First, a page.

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Honduras: Talks are off with coup government after deal collapses
By: Democracy Now, November 9, 2009
An American-mediated accord to end the four-month political crisis in the country appears to be in shambles just a week after it was signed. On Friday, ousted President Manuel Zelaya, who remains in the Brazilian embassy, declared the deal was over. Meanwhile, coup president Roberto Micheletti said he would install a national unity government without the participation of Zelaya. We speak to President Zelaya from the Brazilian embassy.
Watch the video…

Honduras president, de facto leader spar over deal
By: Channel News Asia, November 9, 2009
Honduran de facto leader Roberto Micheletti called on Sunday for ousted President Manuel Zelaya to rejoin dialogue to form a unity government, though the deposed leader quickly responded by declaring the offer a “non-starter”. “The government of Honduras reiterates its readiness to proceed with the implementation of the agreement and urges the other side to return to the dialogue framework to enable the formation of a government of national unity and reconciliation,” Micheletti said through a spokesman. Zelaya, ousted in a coup in June, however later told Radio Globo that the deal was a “non-starter” because Micheletti had failed to reinstate him and his ministers.
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New report looks at Honduran economy before and since the coup
By: Common Dreams, November 9, 2009
The paper, “Honduras: Recent Economic Performance,” by Senior Economist Jose Antonio Cordero, looks at longer-term trends as well as the pre-crisis years. It finds that poverty and inequality decreased significantly during the administration of President Manuel Zelaya, with rapid growth of more than 6 percent for the first two years. The government also increased school enrollment significantly by abolishing school fees, expanded school lunch programs, and raised the minimum wage by 60 percent, drawing fierce opposition from employers and business groups.
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Cuban bloggers detained, beaten on way to march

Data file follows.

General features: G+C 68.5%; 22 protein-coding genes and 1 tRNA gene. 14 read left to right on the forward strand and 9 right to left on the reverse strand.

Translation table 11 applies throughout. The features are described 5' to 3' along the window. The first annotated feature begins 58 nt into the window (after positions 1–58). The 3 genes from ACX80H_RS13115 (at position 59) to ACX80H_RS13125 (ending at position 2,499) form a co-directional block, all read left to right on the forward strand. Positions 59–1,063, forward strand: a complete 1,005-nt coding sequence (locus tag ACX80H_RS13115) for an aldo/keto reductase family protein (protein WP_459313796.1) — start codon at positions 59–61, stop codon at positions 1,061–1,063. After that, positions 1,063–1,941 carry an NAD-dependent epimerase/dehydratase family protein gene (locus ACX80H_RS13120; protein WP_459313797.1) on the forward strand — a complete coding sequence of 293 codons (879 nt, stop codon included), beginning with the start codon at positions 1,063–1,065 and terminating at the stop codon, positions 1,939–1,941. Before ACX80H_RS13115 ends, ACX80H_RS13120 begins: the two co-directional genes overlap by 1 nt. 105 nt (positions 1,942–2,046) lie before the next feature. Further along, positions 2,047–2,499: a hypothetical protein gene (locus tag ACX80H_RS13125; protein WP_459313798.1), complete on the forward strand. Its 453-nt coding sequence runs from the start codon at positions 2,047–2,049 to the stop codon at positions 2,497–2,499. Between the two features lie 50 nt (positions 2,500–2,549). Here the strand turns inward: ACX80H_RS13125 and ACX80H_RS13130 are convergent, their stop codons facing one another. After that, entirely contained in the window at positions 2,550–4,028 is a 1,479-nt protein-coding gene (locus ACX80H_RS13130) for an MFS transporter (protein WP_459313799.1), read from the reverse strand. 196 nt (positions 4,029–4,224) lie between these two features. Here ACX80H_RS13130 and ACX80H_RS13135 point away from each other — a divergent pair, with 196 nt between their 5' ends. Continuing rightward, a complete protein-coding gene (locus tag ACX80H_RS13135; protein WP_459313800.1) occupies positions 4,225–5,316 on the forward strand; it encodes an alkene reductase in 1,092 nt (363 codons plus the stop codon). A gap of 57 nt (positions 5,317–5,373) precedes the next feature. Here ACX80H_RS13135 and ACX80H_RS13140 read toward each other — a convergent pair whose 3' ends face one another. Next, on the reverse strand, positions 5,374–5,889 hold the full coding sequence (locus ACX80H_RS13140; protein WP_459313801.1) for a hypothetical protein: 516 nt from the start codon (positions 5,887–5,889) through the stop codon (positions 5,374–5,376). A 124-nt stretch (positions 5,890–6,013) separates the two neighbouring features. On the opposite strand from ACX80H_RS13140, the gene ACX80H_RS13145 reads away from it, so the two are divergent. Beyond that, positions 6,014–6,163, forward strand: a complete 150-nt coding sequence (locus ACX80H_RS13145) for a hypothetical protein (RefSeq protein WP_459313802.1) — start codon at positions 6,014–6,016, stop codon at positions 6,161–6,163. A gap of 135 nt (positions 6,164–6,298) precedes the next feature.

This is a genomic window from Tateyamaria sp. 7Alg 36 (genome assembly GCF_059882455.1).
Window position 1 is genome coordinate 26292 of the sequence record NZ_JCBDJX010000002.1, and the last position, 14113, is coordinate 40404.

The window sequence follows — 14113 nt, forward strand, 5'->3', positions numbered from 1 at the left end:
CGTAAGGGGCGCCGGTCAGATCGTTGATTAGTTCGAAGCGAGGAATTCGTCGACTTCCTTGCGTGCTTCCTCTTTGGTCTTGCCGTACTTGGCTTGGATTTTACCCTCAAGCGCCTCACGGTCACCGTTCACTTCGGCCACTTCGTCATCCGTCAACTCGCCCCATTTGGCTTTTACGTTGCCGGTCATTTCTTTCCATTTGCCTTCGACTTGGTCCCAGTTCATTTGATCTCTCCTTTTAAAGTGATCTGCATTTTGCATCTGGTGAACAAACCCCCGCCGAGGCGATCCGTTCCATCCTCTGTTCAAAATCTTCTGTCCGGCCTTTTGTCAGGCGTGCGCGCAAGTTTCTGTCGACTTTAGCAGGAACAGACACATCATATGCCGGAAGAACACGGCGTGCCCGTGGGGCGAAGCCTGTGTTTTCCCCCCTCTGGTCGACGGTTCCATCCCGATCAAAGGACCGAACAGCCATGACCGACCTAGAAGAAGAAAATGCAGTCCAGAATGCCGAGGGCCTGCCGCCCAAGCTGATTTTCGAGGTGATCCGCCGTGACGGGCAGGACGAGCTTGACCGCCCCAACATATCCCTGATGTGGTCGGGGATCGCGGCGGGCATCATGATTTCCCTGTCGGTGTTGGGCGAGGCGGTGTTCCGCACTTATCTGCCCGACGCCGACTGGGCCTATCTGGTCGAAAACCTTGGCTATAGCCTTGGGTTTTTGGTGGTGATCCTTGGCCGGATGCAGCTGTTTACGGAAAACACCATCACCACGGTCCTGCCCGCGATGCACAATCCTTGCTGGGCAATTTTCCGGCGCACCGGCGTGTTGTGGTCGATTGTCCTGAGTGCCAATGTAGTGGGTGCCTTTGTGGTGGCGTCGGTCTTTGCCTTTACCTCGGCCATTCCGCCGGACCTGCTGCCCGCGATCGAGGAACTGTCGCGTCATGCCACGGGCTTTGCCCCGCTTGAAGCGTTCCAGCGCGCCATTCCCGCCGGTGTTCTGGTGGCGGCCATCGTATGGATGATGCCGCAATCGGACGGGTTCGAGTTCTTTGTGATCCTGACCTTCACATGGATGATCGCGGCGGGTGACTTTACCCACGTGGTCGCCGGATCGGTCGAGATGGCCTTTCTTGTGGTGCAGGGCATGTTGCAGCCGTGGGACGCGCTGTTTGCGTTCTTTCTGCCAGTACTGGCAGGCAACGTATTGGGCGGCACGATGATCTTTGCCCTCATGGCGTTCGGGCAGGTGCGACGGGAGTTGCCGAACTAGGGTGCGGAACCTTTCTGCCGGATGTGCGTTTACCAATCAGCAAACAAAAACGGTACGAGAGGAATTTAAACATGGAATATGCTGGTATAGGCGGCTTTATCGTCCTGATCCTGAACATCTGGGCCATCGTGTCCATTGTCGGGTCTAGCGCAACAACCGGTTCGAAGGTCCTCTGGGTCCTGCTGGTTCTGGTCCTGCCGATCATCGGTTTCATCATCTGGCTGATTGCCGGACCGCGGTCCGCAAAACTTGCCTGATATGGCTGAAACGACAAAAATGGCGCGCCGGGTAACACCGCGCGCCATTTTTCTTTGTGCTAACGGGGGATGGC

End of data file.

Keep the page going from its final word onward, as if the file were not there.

By: Juan Tamayo, Miami Herald, November 7, 2009
Famed Cuban blogger Yoani Sanchez said Friday she and another blogger were punched and thrown violently into a car by presumed state security agents as they walked to participate in a peaceful march in downtown Havana. “No blood, but black and blues, punches, pulled hairs, blows to the head, kidneys, knee and chest,” Sánchez told El Nuevo Herald shortly after she and Orlando Luis Pardo were freed.
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Report shows systematic attacks on women under Honduran coup
By: Americas Policy Program, November 5, 2009
On Nov. 2 representatives from Honduran women’s organizations presented a grim panorama of violations of women’s human rights by the de facto regime led by Roberto Micheletti before the Inter-American Human Rights Commission. Their testimonies provided documented proof that the coup regime and its security forces have been responsible for rapes, beatings, murders and harassment of Honduran women in the resistance movement, and the dictatorial elimination of gains in gender equity. These crimes against women have been committed in the context of impunity for the perpetrators.
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In Nicaragua, tensions flare amid power quest
By: Miami Herald, November 3, 2009
The scene outside the U.S. Embassy last week illustrated fraying tensions in this capital where the Sandinista government has been maneuvering for reelection: Agitated pro-government youths hurled fireworks, rocks and eggs at the embassy grounds and shouted “Death to the Yankees! Death to the empire!” The following day, a Sandinista mob surrounded a university campus where U.S. Ambassador Robert Callahan was attending a cultural festival, forcing him to flee with the help of riot police. The Sandinistas want Callahan’s ouster, and went so far as to declare him persona non grata in a theatrical “popular assembly” held in front of the embassy Thursday evening.